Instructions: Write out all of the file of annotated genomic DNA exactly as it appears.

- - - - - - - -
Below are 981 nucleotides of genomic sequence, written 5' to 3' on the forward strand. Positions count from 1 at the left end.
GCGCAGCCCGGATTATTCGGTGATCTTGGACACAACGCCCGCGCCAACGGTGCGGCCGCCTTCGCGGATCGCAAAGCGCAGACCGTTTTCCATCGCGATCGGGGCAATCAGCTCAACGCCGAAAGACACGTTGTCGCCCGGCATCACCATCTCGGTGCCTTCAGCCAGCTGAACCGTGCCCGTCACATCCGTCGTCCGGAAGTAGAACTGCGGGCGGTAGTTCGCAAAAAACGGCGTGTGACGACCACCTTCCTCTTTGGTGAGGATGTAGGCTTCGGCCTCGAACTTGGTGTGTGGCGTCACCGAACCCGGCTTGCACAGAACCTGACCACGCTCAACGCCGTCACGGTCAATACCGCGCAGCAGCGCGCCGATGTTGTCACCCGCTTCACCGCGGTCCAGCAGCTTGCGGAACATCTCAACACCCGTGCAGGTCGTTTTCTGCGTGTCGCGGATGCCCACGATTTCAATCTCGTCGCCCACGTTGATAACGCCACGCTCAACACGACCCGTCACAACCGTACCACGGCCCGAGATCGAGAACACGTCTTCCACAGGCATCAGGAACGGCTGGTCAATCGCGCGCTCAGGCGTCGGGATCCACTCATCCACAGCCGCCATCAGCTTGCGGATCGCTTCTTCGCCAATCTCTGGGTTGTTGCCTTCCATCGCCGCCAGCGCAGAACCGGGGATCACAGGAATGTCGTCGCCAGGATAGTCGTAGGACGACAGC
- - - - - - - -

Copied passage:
Below are 981 nucleotides of genomic sequence, written 5' to 3' on the forward strand. Positions count from 1 at the left end.
GCGCAGCCCGGATTATTCGGTGATCTTGGACACAACGCCCGCGCCAACGGTGCGGCCGCCTTCGCGGATCGCAAAGCGCAGACCGTTTTCCATCGCGATCGGGGCAATCAGCTCAACGCCGAAAGACACGTTGTCGCCCGGCATCACCATCTCGGTGCCTTCAGCCAGCTGAACCGTGCCCGTCACATCCGTCGTCCGGAAGTAGAACTGCGGGCGGTAGTTCGCAAAAAACGGCGTGTGACGACCACCTTCCTCTTTGGTGAGGATGTAGGCTTCGGCCTCGAACTTGGTGTGTGGCGTCACCGAACCCGGCTTGCACAGAACCTGACCACGCTCAACGCCGTCACGGTCAATACCGCGCAGCAGCGCGCCGATGTTGTCACCCGCTTCACCGCGGTCCAGCAGCTTGCGGAACATCTCAACACCCGTGCAGGTCGTTTTCTGCGTGTCGCGGATGCCCACGATTTCAATCTCGTCGCCCACGTTGATAACGCCACGCTCAACACGACCCGTCACAACCGTACCACGGCCCGAGATCGAGAACACGTCTTCCACAGGCATCAGGAACGGCTGGTCAATCGCGCGCTCAGGCGTCGGGATCCACTCATCCACAGCCGCCATCAGCTTGCGGATCGCTTCTTCGCCAATCTCTGGGTTGTTGCCTTCCATCGCCGCCAGCGCAGAACCGGGGATCACAGGAATGTCGTCGCCAGGATAGTCGTAGGACGACAGC